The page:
Publicly-funded lawyers are also to be barred from taking on serious sex offence cases unless they have undergone specialist training.
Justice Secretary Chris Grayling said a reform package - including the creation of a Victims' Information Service - would ensure the "highest emphasis" is put on those who suffer at the hands of criminals.
Under a code introduced last year, victims are able to choose to explain to the court and offender how a crime has affected them by reading out a Victim Personal Statement which is taken into account by judges when determining the sentence.
Only membership of NATO would enable Ukraine to defend itself from external aggression, Ukrainian Prime Minister Arseny Yatseniuk said.
Speaking at a conference in Kiev attended by Ukrainian and European lawmakers and business leaders on Saturday, Yatseniuk made clear he did not view the ceasefire as the start of a sustainable peace process because of Putin's ambitions.
We are still in a stage of war and the key aggressor is the Russian Federation ... Putin wants another frozen conflict (in eastern Ukraine).
His goal is to take all of Ukraine ... Russia is a threat to the global order and to the security of the whole of Europe.
NATO in these particular circumstances is the only vehicle to protect Ukraine.
A tiny minority has no right to decide the future of a nation that so many Scots have fought to defend, the former head of the Army has said.
Lord Dannatt said more than 100 Scottish soldiers were killed fighting IRA terrorists who wanted to take Northern Ireland out of the UK, in an article for The Telegraph.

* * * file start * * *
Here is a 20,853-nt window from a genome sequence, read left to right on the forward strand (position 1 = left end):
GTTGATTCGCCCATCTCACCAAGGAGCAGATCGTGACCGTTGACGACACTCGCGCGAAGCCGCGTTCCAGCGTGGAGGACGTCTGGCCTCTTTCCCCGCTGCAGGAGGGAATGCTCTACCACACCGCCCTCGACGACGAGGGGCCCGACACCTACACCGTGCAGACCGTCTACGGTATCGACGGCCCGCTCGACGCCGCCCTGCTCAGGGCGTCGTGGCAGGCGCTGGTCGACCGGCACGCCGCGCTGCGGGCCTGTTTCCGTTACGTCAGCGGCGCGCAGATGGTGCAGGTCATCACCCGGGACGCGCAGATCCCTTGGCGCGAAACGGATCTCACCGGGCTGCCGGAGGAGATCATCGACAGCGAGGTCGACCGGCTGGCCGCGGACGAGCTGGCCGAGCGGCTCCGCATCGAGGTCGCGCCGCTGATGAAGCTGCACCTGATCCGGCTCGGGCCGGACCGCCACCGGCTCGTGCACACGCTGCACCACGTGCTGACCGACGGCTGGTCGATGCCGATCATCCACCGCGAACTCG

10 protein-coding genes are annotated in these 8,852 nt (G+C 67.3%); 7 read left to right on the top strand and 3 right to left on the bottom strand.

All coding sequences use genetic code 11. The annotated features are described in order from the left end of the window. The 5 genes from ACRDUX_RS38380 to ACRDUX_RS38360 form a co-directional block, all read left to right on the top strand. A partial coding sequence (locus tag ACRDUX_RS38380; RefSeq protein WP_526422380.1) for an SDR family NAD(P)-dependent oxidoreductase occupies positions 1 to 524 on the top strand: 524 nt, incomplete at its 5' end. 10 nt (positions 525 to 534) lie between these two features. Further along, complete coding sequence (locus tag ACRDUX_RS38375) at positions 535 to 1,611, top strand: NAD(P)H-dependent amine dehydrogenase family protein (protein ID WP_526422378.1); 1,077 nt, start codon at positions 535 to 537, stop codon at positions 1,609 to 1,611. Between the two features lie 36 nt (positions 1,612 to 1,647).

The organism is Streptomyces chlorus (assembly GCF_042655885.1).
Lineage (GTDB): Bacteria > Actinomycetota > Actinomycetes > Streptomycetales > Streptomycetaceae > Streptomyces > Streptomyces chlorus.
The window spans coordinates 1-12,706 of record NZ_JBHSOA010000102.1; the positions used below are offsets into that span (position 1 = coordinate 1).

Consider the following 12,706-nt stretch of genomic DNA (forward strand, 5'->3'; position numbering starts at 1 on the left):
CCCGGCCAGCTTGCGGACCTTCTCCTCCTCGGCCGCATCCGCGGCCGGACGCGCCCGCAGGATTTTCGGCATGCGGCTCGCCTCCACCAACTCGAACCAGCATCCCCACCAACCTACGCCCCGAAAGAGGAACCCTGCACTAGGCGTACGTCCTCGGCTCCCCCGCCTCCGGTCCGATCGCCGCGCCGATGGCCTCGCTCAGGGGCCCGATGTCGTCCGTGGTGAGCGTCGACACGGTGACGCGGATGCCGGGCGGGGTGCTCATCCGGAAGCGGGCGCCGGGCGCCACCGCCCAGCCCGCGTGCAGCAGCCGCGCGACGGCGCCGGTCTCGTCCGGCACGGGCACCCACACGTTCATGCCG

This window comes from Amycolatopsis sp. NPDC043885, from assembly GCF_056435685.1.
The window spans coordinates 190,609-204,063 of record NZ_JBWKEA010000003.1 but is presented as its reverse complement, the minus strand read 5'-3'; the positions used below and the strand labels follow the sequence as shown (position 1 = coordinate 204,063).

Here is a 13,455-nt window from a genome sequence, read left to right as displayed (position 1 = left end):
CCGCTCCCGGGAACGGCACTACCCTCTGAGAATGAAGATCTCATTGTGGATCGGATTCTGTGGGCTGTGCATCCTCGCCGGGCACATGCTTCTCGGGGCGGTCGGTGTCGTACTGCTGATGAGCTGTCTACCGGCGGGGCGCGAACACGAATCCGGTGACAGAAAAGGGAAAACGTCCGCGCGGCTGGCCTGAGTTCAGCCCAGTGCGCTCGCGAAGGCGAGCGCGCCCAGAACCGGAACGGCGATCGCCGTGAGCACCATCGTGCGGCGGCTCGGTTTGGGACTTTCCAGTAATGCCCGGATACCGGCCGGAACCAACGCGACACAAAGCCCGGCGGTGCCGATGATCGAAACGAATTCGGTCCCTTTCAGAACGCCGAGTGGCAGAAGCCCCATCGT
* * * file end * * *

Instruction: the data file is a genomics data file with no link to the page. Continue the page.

As an Englishman who is a quarter Welsh I fought alongside British Army colleagues, and buried too many, to ensure that the United Kingdom would remain the same today as it was yesterday, and we hoped would be the same tomorrow.
Scottish soldiers have fought over several centuries and in so many campaigns to preserve the territorial integrity of their country from external threat but in the Northern Ireland campaign more recently they fought against internal threat, but what about today?
First Minister Alex Salmond has insisted the Yes campaign had the momentum to carry it to victory despite telecoms firms becoming the latest sector of the business community to spell out the potential costs to the country of leaving the United Kingdom.
In an interview with the Observer, Mr Salmond struck an upbeat note, saying he could still win over enough no voters: "All those who intend to vote no right now are simply deferred yeses.
"Referendums are very special occasions because every single vote counts. There are no such things as safe seats or marginal ones; none that take priority over others."
Alistair Darling all but declared victory for the no campaign ahead of Thursday's historic referendum on Scottish independence as an opinion poll showed Better Together had seized back the lead.
Mr Darling said his campaign's polling returns showed beyond doubt that Scotland would vote to reject breaking up the 300-year-old union, in an interview with the Observer who carried out the poll.
"We will win and I know that because I can see our returns," Darling, the head of Better Together, told journalists. "We will win, be in no doubt about it. I know, because I see them every day, our returns are good."